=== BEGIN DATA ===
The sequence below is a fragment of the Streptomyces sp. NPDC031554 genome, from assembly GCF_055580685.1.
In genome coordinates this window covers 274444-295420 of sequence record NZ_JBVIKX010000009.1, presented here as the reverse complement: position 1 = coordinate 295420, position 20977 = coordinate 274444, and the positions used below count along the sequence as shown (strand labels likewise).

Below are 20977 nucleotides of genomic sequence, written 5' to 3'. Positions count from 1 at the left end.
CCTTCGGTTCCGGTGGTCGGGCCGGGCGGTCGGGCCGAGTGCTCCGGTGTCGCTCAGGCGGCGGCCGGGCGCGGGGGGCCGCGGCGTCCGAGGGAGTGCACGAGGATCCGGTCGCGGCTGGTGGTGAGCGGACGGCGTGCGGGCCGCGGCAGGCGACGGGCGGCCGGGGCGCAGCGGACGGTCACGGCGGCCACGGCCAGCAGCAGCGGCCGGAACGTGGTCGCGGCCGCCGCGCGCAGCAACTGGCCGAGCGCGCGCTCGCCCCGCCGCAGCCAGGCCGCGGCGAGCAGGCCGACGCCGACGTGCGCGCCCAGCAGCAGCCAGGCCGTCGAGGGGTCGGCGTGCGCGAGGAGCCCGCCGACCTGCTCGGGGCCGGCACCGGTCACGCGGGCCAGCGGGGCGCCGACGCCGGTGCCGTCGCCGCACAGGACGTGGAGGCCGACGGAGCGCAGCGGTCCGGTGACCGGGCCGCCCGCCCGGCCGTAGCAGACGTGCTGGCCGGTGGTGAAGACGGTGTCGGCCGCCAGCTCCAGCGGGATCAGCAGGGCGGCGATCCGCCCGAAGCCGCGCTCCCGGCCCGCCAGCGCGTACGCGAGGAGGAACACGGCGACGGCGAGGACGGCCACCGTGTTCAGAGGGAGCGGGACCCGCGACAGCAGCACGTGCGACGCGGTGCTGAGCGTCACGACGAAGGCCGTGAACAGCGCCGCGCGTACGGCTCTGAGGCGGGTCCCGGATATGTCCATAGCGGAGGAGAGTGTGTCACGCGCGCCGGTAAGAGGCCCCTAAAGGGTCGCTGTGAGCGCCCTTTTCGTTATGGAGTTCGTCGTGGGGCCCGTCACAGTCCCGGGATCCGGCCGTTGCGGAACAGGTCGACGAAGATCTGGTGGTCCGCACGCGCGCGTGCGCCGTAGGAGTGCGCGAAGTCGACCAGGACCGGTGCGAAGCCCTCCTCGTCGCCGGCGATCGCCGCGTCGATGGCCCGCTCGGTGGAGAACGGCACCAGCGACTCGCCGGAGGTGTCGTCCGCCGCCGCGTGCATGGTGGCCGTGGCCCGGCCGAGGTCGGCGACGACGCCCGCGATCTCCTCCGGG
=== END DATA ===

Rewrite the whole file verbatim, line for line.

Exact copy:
The sequence below is a fragment of the Streptomyces sp. NPDC031554 genome, from assembly GCF_055580685.1.
In genome coordinates this window covers 274444-295420 of sequence record NZ_JBVIKX010000009.1, presented here as the reverse complement: position 1 = coordinate 295420, position 20977 = coordinate 274444, and the positions used below count along the sequence as shown (strand labels likewise).

Below are 20977 nucleotides of genomic sequence, written 5' to 3'. Positions count from 1 at the left end.
CCTTCGGTTCCGGTGGTCGGGCCGGGCGGTCGGGCCGAGTGCTCCGGTGTCGCTCAGGCGGCGGCCGGGCGCGGGGGGCCGCGGCGTCCGAGGGAGTGCACGAGGATCCGGTCGCGGCTGGTGGTGAGCGGACGGCGTGCGGGCCGCGGCAGGCGACGGGCGGCCGGGGCGCAGCGGACGGTCACGGCGGCCACGGCCAGCAGCAGCGGCCGGAACGTGGTCGCGGCCGCCGCGCGCAGCAACTGGCCGAGCGCGCGCTCGCCCCGCCGCAGCCAGGCCGCGGCGAGCAGGCCGACGCCGACGTGCGCGCCCAGCAGCAGCCAGGCCGTCGAGGGGTCGGCGTGCGCGAGGAGCCCGCCGACCTGCTCGGGGCCGGCACCGGTCACGCGGGCCAGCGGGGCGCCGACGCCGGTGCCGTCGCCGCACAGGACGTGGAGGCCGACGGAGCGCAGCGGTCCGGTGACCGGGCCGCCCGCCCGGCCGTAGCAGACGTGCTGGCCGGTGGTGAAGACGGTGTCGGCCGCCAGCTCCAGCGGGATCAGCAGGGCGGCGATCCGCCCGAAGCCGCGCTCCCGGCCCGCCAGCGCGTACGCGAGGAGGAACACGGCGACGGCGAGGACGGCCACCGTGTTCAGAGGGAGCGGGACCCGCGACAGCAGCACGTGCGACGCGGTGCTGAGCGTCACGACGAAGGCCGTGAACAGCGCCGCGCGTACGGCTCTGAGGCGGGTCCCGGATATGTCCATAGCGGAGGAGAGTGTGTCACGCGCGCCGGTAAGAGGCCCCTAAAGGGTCGCTGTGAGCGCCCTTTTCGTTATGGAGTTCGTCGTGGGGCCCGTCACAGTCCCGGGATCCGGCCGTTGCGGAACAGGTCGACGAAGATCTGGTGGTCCGCACGCGCGCGTGCGCCGTAGGAGTGCGCGAAGTCGACCAGGACCGGTGCGAAGCCCTCCTCGTCGCCGGCGATCGCCGCGTCGATGGCCCGCTCGGTGGAGAACGGCACCAGCGACTCGCCGGAGGTGTCGTCCGCCGCCGCGTGCATGGTGGCCGTGGCCCGGCCGAGGTCGGCGACGACGCCCGCGATCTCCTCCGGG